Magic Valley Methodist discuss future after LGBT vote
A decision from the General Conference of the United Methodist Church threatens to divide one of America's largest Christian religious denominations by alienating a core member of its congregation and threatening the mission of the First United Methodist Church in Twin Falls.
"The sign on the door, right, that name, now become associated with this news story with this national event," Pastor Buddy Gharring said. "This was a heartbreaking and difficult moment to watch."
That difficult moment was the previously mentioned vote in the General Conference that affirmed a more traditional interpretation of the Methodist Book of Discipline that goes against same sex marriage and allowing openly practicing gays to serve in the clergy. For many Methodist, that wasn't what they hoped the meeting would accomplish.
"We have a deep concern for the members of our congregation and denomination who are gay, and lesbian, and transgender, and who feel alienated," said member of First United Methodist Phyllis Parish.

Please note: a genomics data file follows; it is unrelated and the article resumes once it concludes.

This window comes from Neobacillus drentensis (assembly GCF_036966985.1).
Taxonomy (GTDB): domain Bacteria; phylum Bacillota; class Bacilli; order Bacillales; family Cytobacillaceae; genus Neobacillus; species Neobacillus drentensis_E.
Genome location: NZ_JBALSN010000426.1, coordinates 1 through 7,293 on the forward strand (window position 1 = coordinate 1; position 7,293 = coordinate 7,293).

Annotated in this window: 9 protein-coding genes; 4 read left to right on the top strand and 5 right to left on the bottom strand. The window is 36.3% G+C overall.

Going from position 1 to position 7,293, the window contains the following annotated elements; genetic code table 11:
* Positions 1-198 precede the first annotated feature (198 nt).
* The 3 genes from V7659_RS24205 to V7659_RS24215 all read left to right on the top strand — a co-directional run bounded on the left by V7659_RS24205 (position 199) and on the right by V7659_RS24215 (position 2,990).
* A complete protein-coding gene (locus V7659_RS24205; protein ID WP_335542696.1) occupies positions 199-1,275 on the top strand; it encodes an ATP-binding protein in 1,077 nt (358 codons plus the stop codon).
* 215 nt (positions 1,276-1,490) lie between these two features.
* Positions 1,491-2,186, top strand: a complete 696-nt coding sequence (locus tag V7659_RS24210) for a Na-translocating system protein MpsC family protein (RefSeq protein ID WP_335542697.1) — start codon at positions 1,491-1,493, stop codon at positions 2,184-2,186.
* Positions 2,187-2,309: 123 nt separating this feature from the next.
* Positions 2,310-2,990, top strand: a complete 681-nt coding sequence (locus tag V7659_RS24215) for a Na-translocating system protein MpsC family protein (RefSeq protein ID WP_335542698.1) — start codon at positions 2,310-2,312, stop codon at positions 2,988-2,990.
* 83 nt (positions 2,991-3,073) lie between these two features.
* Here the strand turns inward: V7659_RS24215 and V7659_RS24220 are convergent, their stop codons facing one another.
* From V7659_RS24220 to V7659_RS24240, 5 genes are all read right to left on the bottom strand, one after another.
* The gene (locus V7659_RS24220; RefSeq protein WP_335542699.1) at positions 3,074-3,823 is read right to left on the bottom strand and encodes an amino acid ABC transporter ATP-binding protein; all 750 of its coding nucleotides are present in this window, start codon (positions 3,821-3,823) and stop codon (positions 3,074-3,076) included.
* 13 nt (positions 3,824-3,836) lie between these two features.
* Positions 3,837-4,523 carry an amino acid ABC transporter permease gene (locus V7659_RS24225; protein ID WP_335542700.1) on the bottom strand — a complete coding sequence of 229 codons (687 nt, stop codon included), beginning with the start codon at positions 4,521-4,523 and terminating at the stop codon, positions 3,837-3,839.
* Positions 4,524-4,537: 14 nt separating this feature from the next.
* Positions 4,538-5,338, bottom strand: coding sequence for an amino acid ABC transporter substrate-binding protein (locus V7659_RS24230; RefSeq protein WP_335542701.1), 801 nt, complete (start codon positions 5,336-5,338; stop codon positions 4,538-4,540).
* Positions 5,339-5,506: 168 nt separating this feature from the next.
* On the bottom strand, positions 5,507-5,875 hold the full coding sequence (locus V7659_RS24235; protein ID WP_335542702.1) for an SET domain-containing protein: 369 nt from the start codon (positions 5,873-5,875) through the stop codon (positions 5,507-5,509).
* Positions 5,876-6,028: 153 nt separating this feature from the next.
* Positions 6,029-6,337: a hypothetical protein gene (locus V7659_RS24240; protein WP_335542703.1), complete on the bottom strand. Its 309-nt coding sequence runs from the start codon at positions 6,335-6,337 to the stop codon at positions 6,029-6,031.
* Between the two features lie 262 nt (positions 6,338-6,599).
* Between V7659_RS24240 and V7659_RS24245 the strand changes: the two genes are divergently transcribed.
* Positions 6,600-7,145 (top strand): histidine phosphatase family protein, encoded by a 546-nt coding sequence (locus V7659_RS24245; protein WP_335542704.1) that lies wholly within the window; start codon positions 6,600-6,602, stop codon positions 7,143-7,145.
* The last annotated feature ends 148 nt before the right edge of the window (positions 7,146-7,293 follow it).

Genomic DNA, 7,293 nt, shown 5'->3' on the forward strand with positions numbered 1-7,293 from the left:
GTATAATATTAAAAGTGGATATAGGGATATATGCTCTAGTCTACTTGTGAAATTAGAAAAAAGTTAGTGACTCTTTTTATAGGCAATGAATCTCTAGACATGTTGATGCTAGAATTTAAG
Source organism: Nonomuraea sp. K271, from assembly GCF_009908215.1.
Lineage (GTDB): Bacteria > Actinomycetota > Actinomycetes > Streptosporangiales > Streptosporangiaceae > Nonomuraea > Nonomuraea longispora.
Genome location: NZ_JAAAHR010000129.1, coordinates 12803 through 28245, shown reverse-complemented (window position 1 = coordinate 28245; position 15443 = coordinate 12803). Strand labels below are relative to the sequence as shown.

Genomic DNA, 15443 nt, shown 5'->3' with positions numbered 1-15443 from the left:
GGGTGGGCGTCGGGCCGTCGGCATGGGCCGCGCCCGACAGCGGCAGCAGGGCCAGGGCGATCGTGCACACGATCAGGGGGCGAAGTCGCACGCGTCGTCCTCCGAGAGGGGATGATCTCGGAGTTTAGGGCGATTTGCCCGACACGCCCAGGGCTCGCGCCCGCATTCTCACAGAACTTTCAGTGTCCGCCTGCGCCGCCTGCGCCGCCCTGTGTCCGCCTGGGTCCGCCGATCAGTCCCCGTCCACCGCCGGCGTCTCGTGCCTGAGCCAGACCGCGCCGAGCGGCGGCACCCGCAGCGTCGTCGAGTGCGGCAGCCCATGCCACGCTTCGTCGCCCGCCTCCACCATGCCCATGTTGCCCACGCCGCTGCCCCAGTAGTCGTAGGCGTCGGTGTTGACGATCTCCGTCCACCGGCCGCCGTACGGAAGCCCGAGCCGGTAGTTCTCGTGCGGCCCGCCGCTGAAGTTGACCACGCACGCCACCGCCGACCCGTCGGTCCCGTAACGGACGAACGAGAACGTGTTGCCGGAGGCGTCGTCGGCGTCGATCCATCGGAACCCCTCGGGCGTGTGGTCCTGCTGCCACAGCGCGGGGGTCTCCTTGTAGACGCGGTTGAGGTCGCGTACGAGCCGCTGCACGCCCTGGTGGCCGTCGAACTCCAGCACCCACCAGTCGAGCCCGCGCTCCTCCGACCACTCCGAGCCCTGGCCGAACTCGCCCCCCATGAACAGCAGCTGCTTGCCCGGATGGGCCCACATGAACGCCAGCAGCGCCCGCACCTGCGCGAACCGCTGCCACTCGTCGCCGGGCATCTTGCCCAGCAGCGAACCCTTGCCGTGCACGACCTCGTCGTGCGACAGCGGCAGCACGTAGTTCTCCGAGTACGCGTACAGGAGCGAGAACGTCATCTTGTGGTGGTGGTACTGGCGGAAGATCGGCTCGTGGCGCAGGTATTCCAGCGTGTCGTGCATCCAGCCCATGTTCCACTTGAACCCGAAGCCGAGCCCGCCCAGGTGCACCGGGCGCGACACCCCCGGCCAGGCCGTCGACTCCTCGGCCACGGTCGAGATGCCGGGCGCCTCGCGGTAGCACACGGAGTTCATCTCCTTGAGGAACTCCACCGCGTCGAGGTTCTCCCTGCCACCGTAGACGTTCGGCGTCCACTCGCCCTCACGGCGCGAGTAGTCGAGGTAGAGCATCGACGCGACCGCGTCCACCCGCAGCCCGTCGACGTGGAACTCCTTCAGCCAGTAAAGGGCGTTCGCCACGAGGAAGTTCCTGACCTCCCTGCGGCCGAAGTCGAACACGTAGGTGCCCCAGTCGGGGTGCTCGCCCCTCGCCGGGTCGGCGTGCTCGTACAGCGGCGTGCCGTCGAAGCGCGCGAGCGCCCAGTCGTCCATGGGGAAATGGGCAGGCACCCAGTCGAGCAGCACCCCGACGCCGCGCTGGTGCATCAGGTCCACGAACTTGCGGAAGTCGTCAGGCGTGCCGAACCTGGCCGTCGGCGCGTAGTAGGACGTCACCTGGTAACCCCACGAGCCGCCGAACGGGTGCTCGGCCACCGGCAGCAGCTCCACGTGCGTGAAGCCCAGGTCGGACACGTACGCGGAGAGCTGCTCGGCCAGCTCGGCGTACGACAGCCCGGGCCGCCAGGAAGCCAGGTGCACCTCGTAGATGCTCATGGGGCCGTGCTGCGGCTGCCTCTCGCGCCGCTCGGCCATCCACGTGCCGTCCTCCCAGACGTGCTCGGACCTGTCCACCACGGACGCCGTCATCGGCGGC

"The hope was that each clergy member, and congregation, would be invited and allowed to serve their communities in the best way they see fit," Gharring said.
"We have to say we are sorry for the vote. It didnt represent what we think but we all have to deal with the consequences of that vote," Phyllis Parish said.
However, now the church faces a real threat of a split between those who do and don't support the vote. The First Methodist in Twin Falls hopes to continue to be welcoming to all in the wake of that vote.
"Our local church, I think everyone is going to be loved, and everyone's going to be welcome at this congregation," Phyllis Parish said.
"If you were to look at the bulletin of our it would say all people are welcome," Bob Parish said.